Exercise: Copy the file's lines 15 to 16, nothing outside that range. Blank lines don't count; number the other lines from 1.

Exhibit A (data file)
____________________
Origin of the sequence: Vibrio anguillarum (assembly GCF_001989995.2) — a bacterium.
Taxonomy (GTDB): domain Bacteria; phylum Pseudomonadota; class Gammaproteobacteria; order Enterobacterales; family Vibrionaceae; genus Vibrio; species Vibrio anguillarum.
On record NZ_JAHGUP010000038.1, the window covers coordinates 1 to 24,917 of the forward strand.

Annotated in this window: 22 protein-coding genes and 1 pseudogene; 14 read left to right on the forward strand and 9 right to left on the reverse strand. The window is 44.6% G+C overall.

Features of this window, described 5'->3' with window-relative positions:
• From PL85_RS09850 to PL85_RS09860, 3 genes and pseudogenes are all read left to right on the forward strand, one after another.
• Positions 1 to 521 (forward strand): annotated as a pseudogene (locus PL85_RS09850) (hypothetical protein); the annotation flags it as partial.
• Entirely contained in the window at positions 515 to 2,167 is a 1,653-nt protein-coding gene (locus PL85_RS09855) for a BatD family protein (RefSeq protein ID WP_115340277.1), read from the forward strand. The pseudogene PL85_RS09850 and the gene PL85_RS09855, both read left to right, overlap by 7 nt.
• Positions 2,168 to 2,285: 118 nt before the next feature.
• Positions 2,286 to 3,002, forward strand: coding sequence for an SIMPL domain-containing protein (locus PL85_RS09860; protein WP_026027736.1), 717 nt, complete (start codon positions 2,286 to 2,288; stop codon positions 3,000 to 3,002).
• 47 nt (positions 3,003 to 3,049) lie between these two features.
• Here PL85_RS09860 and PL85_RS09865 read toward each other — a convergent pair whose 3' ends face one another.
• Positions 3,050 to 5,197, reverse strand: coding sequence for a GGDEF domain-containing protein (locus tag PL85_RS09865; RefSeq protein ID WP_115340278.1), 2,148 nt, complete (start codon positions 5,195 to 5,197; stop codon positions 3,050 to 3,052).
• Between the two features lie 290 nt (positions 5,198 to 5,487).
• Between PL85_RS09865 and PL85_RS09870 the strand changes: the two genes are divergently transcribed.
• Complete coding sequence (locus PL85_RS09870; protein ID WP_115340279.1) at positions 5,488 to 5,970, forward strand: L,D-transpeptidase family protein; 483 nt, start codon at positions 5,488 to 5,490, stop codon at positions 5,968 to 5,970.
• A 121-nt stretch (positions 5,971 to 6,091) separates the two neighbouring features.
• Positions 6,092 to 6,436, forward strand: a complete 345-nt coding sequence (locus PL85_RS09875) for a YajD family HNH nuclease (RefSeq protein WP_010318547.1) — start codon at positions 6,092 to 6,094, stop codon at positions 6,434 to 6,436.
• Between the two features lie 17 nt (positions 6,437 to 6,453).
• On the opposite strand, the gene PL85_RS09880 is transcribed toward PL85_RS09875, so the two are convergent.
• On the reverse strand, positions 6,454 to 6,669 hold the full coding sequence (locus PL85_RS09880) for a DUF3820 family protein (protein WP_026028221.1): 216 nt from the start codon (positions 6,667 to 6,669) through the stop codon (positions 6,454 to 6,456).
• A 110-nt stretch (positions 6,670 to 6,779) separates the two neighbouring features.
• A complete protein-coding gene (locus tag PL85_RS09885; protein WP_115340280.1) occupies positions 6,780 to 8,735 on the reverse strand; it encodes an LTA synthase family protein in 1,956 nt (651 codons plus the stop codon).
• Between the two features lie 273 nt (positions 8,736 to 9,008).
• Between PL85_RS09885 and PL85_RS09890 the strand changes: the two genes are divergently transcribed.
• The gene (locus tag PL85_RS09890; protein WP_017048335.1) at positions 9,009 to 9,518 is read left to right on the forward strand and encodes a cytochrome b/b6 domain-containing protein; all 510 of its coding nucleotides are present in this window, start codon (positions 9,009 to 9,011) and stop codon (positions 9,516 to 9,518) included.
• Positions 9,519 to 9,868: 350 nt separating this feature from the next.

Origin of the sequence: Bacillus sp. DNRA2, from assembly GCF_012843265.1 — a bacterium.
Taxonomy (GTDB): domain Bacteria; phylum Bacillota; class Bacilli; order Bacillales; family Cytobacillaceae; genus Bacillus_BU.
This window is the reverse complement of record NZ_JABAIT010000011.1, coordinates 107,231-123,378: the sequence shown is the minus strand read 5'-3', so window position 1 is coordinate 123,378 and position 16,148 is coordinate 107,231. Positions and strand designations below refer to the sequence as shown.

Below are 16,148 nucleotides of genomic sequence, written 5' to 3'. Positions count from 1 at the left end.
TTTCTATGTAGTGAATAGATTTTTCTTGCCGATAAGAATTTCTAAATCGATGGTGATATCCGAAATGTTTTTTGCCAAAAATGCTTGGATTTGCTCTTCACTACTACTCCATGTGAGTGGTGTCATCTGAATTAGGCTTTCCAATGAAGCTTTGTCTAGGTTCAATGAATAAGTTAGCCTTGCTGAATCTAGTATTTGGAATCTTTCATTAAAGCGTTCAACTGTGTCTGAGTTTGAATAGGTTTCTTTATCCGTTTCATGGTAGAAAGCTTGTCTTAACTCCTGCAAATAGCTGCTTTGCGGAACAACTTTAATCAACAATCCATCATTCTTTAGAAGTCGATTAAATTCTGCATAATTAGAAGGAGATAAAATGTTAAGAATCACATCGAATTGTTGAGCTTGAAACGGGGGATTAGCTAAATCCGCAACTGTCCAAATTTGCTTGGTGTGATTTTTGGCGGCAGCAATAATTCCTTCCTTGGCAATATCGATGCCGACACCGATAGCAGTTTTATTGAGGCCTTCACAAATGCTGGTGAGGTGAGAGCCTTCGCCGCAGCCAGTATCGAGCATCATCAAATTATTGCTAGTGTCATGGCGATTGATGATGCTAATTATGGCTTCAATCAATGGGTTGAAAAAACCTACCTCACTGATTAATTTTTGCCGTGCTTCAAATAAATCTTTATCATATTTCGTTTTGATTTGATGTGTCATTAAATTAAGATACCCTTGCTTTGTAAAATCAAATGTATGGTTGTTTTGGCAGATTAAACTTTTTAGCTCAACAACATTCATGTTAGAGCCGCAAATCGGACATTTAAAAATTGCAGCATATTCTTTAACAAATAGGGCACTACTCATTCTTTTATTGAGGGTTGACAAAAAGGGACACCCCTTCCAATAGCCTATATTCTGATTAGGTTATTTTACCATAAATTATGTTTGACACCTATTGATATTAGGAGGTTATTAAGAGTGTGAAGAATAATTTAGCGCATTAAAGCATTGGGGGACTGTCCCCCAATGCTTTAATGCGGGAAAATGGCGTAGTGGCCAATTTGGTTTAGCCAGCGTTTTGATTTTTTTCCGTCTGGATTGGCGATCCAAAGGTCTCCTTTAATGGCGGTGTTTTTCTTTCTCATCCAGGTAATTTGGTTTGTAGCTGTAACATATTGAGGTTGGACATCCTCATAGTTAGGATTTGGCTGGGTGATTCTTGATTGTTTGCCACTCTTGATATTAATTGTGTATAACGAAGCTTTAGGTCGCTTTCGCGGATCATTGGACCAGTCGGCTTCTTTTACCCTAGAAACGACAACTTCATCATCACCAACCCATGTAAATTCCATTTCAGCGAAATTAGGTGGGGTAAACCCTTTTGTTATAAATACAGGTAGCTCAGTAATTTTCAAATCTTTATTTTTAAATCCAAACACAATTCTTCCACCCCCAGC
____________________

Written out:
• Between PL85_RS09865 and PL85_RS09870 the strand changes: the two genes are divergently transcribed.
• Complete coding sequence (locus PL85_RS09870; protein ID WP_115340279.1) at positions 5,488 to 5,970, forward strand: L,D-transpeptidase family protein; 483 nt, start codon at positions 5,488 to 5,490, stop codon at positions 5,968 to 5,970.